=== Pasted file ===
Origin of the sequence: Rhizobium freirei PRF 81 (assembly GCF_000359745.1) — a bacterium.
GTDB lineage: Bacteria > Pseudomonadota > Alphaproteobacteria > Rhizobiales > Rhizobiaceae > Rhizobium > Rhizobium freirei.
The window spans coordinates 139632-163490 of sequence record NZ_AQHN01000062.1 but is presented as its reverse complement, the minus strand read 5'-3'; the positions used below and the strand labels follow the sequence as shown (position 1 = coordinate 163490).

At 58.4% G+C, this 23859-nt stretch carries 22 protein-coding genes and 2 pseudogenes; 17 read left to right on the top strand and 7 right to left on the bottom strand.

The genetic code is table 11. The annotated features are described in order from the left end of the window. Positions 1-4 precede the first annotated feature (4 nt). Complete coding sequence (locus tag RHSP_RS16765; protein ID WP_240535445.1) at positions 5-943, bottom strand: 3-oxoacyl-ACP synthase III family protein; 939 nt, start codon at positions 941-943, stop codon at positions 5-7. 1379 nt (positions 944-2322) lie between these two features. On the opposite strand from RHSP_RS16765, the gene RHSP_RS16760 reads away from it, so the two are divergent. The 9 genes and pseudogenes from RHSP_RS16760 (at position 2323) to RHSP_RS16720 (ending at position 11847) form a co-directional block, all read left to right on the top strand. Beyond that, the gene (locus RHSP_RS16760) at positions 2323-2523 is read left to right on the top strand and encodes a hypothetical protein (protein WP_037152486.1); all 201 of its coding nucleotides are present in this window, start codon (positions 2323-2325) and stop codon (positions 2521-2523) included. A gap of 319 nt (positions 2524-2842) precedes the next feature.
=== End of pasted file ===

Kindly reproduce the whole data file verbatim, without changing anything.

Origin of the sequence: Rhizobium freirei PRF 81 (assembly GCF_000359745.1) — a bacterium.
GTDB lineage: Bacteria > Pseudomonadota > Alphaproteobacteria > Rhizobiales > Rhizobiaceae > Rhizobium > Rhizobium freirei.
The window spans coordinates 139632-163490 of sequence record NZ_AQHN01000062.1 but is presented as its reverse complement, the minus strand read 5'-3'; the positions used below and the strand labels follow the sequence as shown (position 1 = coordinate 163490).

At 58.4% G+C, this 23859-nt stretch carries 22 protein-coding genes and 2 pseudogenes; 17 read left to right on the top strand and 7 right to left on the bottom strand.

The genetic code is table 11. The annotated features are described in order from the left end of the window. Positions 1-4 precede the first annotated feature (4 nt). Complete coding sequence (locus tag RHSP_RS16765; protein ID WP_240535445.1) at positions 5-943, bottom strand: 3-oxoacyl-ACP synthase III family protein; 939 nt, start codon at positions 941-943, stop codon at positions 5-7. 1379 nt (positions 944-2322) lie between these two features. On the opposite strand from RHSP_RS16765, the gene RHSP_RS16760 reads away from it, so the two are divergent. The 9 genes and pseudogenes from RHSP_RS16760 (at position 2323) to RHSP_RS16720 (ending at position 11847) form a co-directional block, all read left to right on the top strand. Beyond that, the gene (locus RHSP_RS16760) at positions 2323-2523 is read left to right on the top strand and encodes a hypothetical protein (protein WP_037152486.1); all 201 of its coding nucleotides are present in this window, start codon (positions 2323-2325) and stop codon (positions 2521-2523) included. A gap of 319 nt (positions 2524-2842) precedes the next feature.